Tough Love for Roses

Less water, more blooms? The Huntington’s Rose Garden is more beautiful than ever, thanks in part to the smoky-red ‘Hot Cocoa’ roses (seen in the foreground), a hybrid by rose curator Tom Carruth.

Less water, more blooms? The Huntington’s Rose Garden is more beautiful than ever, thanks in part to the smoky-red ‘Hot Cocoa’ roses (seen in the foreground), a hybrid by rose curator Tom Carruth.

When Tom Carruth started as The Huntington’s E.L. and Ruth B. Shannon Curator of the Rose Collection in 2012, California was already experiencing record-low precipitation. Carruth decided to do his part by cutting irrigation to the historic roses to twice a week, for just 15 minutes each time. Three years later, The Huntington’s 4,000 rose shrubs are doing better than ever—bursting out in huge, beautiful blooms, filling the air around the Tea Room with a heady mix of rose scents that hint at lemon, apple, and clove.

It turns out that cutting back on water was just what the (rose) doctor ordered. Carruth analyzed the soil and realized it had become saturated and highly compacted. Wet soil chokes a plant’s roots, limiting its ability to grow, he says.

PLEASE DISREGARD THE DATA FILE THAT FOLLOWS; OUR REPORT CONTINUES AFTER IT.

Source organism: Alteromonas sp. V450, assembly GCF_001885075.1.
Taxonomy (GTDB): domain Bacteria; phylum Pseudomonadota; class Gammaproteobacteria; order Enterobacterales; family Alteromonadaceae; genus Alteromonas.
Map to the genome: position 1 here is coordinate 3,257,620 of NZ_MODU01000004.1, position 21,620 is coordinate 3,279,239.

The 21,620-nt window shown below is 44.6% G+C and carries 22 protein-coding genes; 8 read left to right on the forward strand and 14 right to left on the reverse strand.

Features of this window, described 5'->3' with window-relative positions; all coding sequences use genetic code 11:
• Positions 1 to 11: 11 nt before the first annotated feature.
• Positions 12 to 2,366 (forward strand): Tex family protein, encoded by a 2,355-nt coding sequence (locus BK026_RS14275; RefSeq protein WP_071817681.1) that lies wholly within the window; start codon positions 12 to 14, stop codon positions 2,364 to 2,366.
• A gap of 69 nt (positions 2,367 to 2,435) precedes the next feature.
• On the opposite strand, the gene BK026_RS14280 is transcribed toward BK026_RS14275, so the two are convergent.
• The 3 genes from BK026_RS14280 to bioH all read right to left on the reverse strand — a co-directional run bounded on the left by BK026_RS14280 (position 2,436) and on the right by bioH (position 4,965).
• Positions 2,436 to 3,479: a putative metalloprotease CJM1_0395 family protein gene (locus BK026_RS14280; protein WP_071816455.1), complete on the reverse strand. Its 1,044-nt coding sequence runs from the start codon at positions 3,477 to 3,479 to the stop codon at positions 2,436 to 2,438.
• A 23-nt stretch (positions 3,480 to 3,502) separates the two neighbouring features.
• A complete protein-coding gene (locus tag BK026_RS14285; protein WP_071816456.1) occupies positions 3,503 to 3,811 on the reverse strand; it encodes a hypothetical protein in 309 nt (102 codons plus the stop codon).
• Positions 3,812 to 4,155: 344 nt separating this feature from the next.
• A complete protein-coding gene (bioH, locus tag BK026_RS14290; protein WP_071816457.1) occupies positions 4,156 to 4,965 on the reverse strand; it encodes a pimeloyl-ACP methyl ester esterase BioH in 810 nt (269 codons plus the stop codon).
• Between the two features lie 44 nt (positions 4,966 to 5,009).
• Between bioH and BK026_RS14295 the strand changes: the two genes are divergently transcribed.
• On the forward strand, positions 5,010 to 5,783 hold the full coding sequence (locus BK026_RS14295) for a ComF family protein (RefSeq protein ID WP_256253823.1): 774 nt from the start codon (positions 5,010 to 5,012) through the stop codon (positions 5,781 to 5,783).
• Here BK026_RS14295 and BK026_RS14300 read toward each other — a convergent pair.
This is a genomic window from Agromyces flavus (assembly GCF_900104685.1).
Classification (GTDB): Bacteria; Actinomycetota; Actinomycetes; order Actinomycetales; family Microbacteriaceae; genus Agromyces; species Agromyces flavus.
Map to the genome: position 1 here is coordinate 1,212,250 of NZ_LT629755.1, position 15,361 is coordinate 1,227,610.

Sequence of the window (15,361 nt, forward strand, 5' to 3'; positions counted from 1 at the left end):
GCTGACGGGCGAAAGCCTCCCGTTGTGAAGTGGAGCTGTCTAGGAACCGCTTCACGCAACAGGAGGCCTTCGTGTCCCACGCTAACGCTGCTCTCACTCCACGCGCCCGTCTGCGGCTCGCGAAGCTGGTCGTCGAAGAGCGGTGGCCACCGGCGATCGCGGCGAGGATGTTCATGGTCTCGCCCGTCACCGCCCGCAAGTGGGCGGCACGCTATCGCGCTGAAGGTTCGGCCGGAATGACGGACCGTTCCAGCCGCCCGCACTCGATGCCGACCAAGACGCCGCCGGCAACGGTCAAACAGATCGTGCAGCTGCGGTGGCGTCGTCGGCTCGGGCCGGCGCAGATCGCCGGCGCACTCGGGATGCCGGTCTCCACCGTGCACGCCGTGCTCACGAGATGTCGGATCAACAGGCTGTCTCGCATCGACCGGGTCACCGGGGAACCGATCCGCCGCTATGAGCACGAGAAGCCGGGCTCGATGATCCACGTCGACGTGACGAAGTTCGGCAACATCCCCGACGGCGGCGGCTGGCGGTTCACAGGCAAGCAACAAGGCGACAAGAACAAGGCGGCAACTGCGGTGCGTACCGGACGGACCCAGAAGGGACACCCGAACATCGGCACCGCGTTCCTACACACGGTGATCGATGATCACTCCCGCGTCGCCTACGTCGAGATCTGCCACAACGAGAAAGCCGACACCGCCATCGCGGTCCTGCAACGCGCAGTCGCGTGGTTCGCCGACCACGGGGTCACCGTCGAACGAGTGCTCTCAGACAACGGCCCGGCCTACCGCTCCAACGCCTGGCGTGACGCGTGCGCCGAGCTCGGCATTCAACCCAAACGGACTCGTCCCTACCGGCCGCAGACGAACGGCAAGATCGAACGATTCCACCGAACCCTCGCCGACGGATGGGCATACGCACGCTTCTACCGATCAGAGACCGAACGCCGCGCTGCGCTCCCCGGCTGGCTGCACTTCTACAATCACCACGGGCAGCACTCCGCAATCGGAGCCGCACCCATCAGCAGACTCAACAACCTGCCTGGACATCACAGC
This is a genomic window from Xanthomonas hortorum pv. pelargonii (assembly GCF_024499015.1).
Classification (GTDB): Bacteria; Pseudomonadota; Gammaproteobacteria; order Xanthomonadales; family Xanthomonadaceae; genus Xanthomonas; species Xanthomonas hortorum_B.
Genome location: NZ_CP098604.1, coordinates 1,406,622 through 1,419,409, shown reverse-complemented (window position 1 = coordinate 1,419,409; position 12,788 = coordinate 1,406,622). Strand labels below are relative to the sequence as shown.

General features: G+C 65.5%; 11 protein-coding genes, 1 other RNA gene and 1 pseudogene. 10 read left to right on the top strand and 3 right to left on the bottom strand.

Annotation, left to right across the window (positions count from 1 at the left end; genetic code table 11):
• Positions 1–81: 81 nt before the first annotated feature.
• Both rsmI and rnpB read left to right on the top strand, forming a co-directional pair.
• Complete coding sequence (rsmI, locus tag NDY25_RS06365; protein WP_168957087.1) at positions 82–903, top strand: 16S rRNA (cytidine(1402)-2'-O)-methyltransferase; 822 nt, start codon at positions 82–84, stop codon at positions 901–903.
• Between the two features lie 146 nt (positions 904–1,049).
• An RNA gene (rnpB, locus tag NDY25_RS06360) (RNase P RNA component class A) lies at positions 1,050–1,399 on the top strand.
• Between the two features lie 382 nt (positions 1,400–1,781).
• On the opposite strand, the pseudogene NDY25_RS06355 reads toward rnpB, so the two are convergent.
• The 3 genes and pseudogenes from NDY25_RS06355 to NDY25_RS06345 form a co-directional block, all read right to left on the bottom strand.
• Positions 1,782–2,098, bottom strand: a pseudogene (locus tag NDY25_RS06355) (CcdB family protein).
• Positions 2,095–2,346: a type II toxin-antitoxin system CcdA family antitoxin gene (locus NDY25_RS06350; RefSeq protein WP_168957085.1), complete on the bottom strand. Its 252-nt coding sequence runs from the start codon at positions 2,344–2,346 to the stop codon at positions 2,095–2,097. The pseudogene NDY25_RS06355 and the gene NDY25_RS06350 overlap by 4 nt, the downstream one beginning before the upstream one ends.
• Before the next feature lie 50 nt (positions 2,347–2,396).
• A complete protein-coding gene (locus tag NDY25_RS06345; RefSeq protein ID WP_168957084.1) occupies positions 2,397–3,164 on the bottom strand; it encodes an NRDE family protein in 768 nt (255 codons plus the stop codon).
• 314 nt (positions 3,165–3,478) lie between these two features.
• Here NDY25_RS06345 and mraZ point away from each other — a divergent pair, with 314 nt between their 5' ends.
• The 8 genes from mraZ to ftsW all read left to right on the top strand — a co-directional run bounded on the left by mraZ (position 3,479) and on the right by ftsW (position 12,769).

“Reducing water gives roses the tough love they need,” says Carruth. “Like most plants, roses like moist, not wet, soil that allows oxygen to reach their roots. And the plants become even more vigorous as they send out new roots in search of water.”

Carruth says roses aren’t fussy. His advice: “Build healthy soil and try some tough love in the form of less water.”

Carruth says roses aren’t fussy. His advice: “Build healthy soil and try some tough love in the form of less water.”

Carruth also added a thick layer of mulch, which helps to retain moisture and keeps soil and delicate roots cool. Mulch breaks down over time, further boosting soil health. He also makes a twice-a-year amendment of gypsum, a water-soluble form of powdered calcium. In heavy clay soils, gypsum helps particles of clay stick to one another, creating spaces between which oxygen can pass.